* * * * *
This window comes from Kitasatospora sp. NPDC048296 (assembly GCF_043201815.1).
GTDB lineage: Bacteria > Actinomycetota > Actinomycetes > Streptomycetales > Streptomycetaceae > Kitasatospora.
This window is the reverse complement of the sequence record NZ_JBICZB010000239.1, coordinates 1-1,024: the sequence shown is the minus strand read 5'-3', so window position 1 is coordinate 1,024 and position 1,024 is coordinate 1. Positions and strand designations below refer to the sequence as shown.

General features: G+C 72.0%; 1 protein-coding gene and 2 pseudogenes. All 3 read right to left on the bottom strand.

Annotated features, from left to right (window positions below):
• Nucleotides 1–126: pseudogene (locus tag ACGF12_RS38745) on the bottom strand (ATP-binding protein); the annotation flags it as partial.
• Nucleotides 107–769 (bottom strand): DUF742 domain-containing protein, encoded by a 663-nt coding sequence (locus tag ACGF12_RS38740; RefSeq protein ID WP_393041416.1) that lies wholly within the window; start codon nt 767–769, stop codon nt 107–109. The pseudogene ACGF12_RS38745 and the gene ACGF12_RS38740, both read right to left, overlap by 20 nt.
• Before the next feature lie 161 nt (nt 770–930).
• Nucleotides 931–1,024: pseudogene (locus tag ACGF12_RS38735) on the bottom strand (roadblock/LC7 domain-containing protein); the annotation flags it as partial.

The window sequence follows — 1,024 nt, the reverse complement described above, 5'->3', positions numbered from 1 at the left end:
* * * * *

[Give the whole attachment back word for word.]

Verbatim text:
This window comes from Kitasatospora sp. NPDC048296 (assembly GCF_043201815.1).
GTDB lineage: Bacteria > Actinomycetota > Actinomycetes > Streptomycetales > Streptomycetaceae > Kitasatospora.
This window is the reverse complement of the sequence record NZ_JBICZB010000239.1, coordinates 1-1,024: the sequence shown is the minus strand read 5'-3', so window position 1 is coordinate 1,024 and position 1,024 is coordinate 1. Positions and strand designations below refer to the sequence as shown.

General features: G+C 72.0%; 1 protein-coding gene and 2 pseudogenes. All 3 read right to left on the bottom strand.

Annotated features, from left to right (window positions below):
• Nucleotides 1–126: pseudogene (locus tag ACGF12_RS38745) on the bottom strand (ATP-binding protein); the annotation flags it as partial.
• Nucleotides 107–769 (bottom strand): DUF742 domain-containing protein, encoded by a 663-nt coding sequence (locus tag ACGF12_RS38740; RefSeq protein ID WP_393041416.1) that lies wholly within the window; start codon nt 767–769, stop codon nt 107–109. The pseudogene ACGF12_RS38745 and the gene ACGF12_RS38740, both read right to left, overlap by 20 nt.
• Before the next feature lie 161 nt (nt 770–930).
• Nucleotides 931–1,024: pseudogene (locus tag ACGF12_RS38735) on the bottom strand (roadblock/LC7 domain-containing protein); the annotation flags it as partial.

The window sequence follows — 1,024 nt, the reverse complement described above, 5'->3', positions numbered from 1 at the left end: